Many areas of Selma and Dallas County were under several inches of water Wednesday as heavy rains swept through the county. Forecasters are predicting there is more rain in our future this week. -- Sarah Cook
Many areas of Selma and Dallas County were under several inches of water Wednesday as heavy rains swept through the county. Forecasters are predicting there is more rain in our future this week. -- Sarah Cook

Storms cause flash floods and damages

Published 10:12pm Wednesday, August 14, 2013

Streets across every ward in Selma pooled with floodwaters Wednesday as rain fell continually and caused cars to sputter through roadways and flooded some homes.

Just throughout downtown Selma, parts of Church Street, Mabry Street, Broad Street, Martin Luther King Street and Franklin Street were flooded.

Homes saw flooding rise to their doorsteps — similar to damages seen by Hurricane Isaac — Wednesday. There is no official estimate of how many homes were damaged. The flooding brought back memories of Sept. 4, 2012 when Hurricane Isaac caused more than $3.2 million in damages in Dallas County from 9.9 inches of rainfall that poured into the county within 16 hours.

Barbara Shelby said her home on Barrett Road flooded Wednesday afternoon for the second time in 30 years. Shelby had déjà vu to when her home flooded for the first time during Hurricane Isaac in 2012 — the same storm that damaged multiple homes throughout the city.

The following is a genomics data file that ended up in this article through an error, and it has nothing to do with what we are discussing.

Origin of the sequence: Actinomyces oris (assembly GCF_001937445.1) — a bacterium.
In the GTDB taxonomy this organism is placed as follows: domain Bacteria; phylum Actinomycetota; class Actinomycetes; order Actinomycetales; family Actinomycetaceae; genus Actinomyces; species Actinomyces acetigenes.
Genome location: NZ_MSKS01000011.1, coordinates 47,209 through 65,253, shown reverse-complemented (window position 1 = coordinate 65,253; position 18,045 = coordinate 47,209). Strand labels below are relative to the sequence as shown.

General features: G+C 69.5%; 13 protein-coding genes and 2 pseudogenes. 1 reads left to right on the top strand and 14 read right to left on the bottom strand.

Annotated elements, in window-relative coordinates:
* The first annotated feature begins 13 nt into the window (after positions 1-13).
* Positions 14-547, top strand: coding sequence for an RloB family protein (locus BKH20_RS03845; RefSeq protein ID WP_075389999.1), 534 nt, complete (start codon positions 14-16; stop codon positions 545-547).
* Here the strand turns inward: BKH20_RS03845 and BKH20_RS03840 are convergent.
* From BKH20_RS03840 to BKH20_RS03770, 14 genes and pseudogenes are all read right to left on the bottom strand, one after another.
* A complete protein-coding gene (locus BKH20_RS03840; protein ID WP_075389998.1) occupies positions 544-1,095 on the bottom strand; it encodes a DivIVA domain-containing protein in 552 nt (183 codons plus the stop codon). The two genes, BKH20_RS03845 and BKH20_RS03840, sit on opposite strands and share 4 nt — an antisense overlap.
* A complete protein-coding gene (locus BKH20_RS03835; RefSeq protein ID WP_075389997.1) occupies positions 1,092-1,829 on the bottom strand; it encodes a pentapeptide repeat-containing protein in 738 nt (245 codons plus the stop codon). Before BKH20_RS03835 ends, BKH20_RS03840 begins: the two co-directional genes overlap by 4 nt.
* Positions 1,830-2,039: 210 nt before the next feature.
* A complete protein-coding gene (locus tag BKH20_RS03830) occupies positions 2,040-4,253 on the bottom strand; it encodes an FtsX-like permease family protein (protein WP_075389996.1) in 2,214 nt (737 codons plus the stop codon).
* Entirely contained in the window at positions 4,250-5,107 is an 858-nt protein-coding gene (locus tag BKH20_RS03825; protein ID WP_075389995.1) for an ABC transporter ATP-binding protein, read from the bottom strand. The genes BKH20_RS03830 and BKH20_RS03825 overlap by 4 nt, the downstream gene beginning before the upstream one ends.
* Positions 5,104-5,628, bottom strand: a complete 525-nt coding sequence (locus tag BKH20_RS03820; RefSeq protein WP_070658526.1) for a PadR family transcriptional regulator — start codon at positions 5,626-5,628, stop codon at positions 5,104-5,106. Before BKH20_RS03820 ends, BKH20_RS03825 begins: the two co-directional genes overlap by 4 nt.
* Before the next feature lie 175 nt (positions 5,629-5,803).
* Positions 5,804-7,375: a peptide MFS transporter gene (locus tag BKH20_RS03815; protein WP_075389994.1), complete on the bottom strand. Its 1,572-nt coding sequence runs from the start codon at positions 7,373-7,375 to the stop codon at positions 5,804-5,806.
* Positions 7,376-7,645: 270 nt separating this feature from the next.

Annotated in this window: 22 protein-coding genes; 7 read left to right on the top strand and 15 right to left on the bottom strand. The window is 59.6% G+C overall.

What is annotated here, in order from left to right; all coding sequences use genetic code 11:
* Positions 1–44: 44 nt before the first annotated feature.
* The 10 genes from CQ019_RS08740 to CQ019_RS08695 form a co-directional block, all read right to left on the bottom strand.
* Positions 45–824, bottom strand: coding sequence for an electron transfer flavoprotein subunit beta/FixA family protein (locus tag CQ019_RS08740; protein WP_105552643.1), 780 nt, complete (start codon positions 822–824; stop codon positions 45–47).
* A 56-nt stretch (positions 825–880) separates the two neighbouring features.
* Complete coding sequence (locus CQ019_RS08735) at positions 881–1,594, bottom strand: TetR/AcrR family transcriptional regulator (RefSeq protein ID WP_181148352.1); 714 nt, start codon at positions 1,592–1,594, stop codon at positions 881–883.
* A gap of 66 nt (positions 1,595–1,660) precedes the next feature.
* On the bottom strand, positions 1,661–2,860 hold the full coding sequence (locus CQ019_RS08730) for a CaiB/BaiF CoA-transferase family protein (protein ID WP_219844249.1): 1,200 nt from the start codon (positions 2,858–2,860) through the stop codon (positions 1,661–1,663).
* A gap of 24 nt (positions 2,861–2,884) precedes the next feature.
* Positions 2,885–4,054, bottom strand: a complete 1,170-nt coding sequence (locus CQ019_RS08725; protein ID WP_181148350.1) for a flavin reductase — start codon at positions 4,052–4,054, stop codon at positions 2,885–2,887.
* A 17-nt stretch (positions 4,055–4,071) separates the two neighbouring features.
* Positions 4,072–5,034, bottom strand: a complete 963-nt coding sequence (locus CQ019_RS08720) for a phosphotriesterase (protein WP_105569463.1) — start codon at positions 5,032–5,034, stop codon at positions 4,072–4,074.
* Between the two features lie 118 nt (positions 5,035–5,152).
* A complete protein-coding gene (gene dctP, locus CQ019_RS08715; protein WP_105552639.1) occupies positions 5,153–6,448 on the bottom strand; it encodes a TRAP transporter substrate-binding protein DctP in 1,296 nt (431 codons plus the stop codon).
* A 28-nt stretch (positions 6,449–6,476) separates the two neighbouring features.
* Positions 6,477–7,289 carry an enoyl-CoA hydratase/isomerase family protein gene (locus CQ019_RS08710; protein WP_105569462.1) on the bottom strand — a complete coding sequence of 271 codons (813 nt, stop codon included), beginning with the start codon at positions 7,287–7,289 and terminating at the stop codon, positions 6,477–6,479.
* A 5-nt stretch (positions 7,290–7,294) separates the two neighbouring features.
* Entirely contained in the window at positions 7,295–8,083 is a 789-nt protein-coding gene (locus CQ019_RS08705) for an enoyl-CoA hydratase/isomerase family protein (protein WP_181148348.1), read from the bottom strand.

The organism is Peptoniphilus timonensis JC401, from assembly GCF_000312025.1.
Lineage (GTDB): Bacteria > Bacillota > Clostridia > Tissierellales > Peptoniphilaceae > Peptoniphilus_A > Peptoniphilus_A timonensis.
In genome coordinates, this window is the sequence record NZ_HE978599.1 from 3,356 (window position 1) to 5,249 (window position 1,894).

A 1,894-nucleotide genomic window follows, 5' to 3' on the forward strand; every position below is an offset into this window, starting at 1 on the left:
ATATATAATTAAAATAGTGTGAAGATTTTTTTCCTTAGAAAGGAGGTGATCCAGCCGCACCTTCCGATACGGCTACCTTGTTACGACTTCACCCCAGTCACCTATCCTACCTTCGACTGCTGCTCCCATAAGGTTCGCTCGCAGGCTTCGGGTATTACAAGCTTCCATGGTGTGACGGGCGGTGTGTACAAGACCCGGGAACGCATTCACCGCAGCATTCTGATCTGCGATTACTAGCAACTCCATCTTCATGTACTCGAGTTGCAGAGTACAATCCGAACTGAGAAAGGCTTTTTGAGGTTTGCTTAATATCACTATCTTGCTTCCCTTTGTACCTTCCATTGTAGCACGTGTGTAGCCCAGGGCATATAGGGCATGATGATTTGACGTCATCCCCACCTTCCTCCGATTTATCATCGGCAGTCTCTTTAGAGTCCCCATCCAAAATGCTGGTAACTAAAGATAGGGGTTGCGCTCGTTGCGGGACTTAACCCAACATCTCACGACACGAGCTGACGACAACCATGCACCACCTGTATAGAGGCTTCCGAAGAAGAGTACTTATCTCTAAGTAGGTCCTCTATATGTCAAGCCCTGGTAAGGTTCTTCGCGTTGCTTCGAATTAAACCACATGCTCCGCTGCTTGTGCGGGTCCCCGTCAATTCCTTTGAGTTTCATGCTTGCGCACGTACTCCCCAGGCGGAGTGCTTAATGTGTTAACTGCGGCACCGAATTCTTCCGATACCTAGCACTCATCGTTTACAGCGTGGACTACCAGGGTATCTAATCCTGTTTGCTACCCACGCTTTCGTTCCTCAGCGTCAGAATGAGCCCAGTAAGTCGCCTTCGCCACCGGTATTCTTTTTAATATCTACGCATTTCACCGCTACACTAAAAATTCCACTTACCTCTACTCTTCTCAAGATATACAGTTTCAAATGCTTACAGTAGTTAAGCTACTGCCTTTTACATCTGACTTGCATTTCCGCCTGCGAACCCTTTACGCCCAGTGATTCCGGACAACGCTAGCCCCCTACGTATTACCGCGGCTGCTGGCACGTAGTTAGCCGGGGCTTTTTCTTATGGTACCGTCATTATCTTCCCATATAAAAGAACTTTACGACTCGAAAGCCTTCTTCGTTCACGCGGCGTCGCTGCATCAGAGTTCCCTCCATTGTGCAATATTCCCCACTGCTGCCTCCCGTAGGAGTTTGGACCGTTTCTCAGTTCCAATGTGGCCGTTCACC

“Our neighbors in 2012 had their house flood too but we were the lucky ones — we had flood insurance,” Shelby said.

Every room in her home that year was damaged with the exception of one bathroom. All other rooms, including her kitchen, bedrooms and a storage shed out back had to have their floors replaced, had to be repainted and damages totaled more than $35,000.

Wednesday the floodwaters crept towards her front door, where her husband put out sandbags and their front lawn became its own pond.

“My biggest fear is that these drainage issues won’t be fixed and my house will be flooded again,” she said.

Ray Hogg with Hogg Engineering often works on city of Selma infrastructure projects such as drainage issues. Hogg said after the storms Wednesday, the Selma drainage systems are designed in such a way to handle large storms and amounts of rainfall in a 1-10 chance a large storm will occur each year. These are called 10-year storm drains. Creating bigger drainage systems such as 20-year storm drains or 50-year storm drains would be cost prohibitive for the city, Hogg said.

“There are drainage pipes over time that get sediment in them and that leads to the opening of pipes and not as much water can flow through,” Hogg said of one issue the drainage systems face in some areas.

He said Wednesday’s flooding was also likely due, to rain saturating land Tuesday in a previous storm that brought several inches of rain and Wednesday’s storm in addition created floods in some streets.

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